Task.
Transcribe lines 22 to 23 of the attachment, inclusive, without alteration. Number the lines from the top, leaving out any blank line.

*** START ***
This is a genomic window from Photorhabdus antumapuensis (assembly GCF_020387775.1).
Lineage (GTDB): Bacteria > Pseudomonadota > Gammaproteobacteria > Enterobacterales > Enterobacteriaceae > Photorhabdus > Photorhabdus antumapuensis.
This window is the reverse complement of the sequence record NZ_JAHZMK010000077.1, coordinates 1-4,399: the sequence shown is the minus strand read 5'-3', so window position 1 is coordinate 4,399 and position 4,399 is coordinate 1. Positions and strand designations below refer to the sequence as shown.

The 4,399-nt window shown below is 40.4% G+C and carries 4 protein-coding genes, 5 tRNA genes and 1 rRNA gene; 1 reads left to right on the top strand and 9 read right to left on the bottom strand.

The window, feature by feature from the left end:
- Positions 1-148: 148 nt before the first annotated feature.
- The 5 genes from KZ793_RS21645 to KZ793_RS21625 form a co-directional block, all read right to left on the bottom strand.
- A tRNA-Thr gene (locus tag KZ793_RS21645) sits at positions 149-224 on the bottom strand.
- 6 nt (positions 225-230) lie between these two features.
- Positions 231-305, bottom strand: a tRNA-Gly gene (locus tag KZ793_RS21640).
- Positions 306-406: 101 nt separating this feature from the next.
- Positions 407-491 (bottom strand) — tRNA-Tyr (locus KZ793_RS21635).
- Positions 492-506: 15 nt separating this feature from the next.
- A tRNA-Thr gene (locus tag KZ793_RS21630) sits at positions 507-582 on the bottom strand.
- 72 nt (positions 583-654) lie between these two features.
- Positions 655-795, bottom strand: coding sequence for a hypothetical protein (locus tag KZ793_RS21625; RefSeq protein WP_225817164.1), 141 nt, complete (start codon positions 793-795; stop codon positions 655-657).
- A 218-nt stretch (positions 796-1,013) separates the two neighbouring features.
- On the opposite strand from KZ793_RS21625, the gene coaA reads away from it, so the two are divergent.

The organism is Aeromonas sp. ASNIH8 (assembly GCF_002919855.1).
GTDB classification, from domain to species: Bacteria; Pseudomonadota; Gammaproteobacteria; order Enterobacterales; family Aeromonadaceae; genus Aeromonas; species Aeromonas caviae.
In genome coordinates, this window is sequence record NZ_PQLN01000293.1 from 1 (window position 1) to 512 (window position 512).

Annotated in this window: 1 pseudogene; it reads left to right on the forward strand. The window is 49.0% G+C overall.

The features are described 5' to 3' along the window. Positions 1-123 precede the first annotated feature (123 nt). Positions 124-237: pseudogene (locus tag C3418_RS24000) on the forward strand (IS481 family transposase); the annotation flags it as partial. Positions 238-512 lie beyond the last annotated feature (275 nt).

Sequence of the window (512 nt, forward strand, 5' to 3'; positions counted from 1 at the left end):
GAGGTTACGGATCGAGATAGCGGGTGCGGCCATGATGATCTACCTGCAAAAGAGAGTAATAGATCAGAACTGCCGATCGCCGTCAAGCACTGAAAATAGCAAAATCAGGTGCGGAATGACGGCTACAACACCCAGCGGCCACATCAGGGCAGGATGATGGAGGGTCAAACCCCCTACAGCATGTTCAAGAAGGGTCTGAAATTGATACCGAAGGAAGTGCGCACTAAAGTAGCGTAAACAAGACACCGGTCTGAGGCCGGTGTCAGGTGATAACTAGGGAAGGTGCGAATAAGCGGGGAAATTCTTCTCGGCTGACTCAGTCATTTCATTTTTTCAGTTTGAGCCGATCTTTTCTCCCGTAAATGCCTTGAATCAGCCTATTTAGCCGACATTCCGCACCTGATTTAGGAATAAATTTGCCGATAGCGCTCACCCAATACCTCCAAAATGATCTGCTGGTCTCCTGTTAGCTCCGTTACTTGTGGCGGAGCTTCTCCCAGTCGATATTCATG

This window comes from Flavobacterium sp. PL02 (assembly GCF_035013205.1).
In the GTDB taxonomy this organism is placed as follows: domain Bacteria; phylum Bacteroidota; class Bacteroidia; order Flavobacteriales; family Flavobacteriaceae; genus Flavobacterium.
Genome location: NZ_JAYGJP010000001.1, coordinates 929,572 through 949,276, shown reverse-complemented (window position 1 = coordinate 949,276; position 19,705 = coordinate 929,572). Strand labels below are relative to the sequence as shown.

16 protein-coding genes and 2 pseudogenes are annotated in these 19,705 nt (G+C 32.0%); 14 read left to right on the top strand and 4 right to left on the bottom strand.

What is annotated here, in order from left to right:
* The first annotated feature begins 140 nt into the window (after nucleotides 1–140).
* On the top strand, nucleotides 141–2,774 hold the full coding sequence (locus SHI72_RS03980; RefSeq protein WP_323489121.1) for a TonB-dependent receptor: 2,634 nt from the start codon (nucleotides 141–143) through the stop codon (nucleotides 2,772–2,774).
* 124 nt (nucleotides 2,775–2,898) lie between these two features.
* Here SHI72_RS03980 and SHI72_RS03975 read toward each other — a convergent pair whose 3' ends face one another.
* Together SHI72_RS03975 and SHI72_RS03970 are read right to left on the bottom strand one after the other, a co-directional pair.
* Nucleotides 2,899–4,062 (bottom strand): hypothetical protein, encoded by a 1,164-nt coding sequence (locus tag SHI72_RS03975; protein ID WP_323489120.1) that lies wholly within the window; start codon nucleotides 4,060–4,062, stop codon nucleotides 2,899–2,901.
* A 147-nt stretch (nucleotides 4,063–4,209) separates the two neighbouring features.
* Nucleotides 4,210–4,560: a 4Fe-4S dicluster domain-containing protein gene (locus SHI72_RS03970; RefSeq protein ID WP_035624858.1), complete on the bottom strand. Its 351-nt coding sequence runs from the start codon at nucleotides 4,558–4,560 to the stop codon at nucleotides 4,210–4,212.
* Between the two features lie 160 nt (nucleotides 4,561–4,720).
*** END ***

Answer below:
Annotated in this window: 1 pseudogene; it reads left to right on the forward strand. The window is 49.0% G+C overall.

The features are described 5' to 3' along the window. Positions 1-123 precede the first annotated feature (123 nt). Positions 124-237: pseudogene (locus tag C3418_RS24000) on the forward strand (IS481 family transposase); the annotation flags it as partial. Positions 238-512 lie beyond the last annotated feature (275 nt).